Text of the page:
The defendants requested the court to make specific findings of fact and conclusions of law. Thereafter, the court entered a judgment dissolving the restraining order and entered a judgment and finding for the defendants. Within thirty days after entering the aforesaid judgment the court modified its order and judgment and entered a new order and judgment which established a boundary line between the boundary of the roadway claimed by the City of Jackson and the blacktop pavement and permanently enjoined defendants from entering north of said line. The court in its judgment entered a description of the boundary line found by it and then further described the boundary as a line approximately 6 inches north of the north curb line of the Old Cape Girardeau Jackson Road, said curb having been installed in 1962. We have not been favored with a brief from plaintiff (respondent).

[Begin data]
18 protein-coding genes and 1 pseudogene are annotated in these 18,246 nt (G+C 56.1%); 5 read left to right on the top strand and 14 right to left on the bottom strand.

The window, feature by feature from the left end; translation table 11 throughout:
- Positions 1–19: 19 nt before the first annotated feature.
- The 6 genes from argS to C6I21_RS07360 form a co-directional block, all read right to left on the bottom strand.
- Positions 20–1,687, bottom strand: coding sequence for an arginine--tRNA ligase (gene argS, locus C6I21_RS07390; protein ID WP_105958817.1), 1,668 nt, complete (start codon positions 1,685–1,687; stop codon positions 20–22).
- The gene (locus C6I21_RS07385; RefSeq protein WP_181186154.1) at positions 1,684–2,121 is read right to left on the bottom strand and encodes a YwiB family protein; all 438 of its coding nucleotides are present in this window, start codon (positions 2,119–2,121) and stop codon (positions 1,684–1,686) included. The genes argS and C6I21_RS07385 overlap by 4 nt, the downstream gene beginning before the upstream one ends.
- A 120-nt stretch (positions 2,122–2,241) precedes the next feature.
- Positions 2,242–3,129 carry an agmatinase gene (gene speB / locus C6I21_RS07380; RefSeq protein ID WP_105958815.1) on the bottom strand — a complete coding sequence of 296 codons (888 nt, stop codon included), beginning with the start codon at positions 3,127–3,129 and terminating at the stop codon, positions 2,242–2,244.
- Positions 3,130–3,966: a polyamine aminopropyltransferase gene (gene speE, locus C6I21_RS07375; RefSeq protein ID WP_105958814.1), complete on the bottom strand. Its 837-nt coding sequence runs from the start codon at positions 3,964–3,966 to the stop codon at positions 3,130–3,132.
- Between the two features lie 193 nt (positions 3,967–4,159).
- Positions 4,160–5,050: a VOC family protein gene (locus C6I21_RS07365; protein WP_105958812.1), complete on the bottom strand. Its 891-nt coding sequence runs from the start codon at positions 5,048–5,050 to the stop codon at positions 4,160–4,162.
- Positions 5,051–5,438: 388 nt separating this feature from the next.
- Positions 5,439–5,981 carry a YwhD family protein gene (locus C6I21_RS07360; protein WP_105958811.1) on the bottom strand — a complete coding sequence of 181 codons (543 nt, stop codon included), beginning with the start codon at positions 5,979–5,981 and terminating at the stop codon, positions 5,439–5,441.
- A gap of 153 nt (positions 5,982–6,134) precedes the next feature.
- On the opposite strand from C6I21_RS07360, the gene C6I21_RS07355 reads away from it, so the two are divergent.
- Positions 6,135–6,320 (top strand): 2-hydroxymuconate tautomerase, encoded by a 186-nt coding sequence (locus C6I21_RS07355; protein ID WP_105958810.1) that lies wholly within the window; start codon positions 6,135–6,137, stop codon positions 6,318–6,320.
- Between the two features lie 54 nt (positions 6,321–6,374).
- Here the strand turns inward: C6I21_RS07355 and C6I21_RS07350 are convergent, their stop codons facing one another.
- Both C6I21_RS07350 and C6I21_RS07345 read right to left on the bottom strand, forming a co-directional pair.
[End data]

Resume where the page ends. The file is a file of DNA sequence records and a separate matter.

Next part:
While it may be necessary to inquire into and make a finding respecting the title to plaintiff's property and the public right of way in order to determine the issues herein, nevertheless, title is not involved so as to vest the appellate jurisdiction in the Supreme Court. It has been held that our Courts of Appeals have jurisdiction to inquire into a title controversy incidentally or collaterally involved in the disposition of the presented issues on the merits. Cases seeking to enjoin a trespass on real estate frequently present an issue necessitating an inquiry into the title. It has been held in these cases that title was only collaterally in issue and not involved in the constitutional *841 sense. Gibson v. Sharp, 364 Mo. 1007, 270 S.W.2d 721.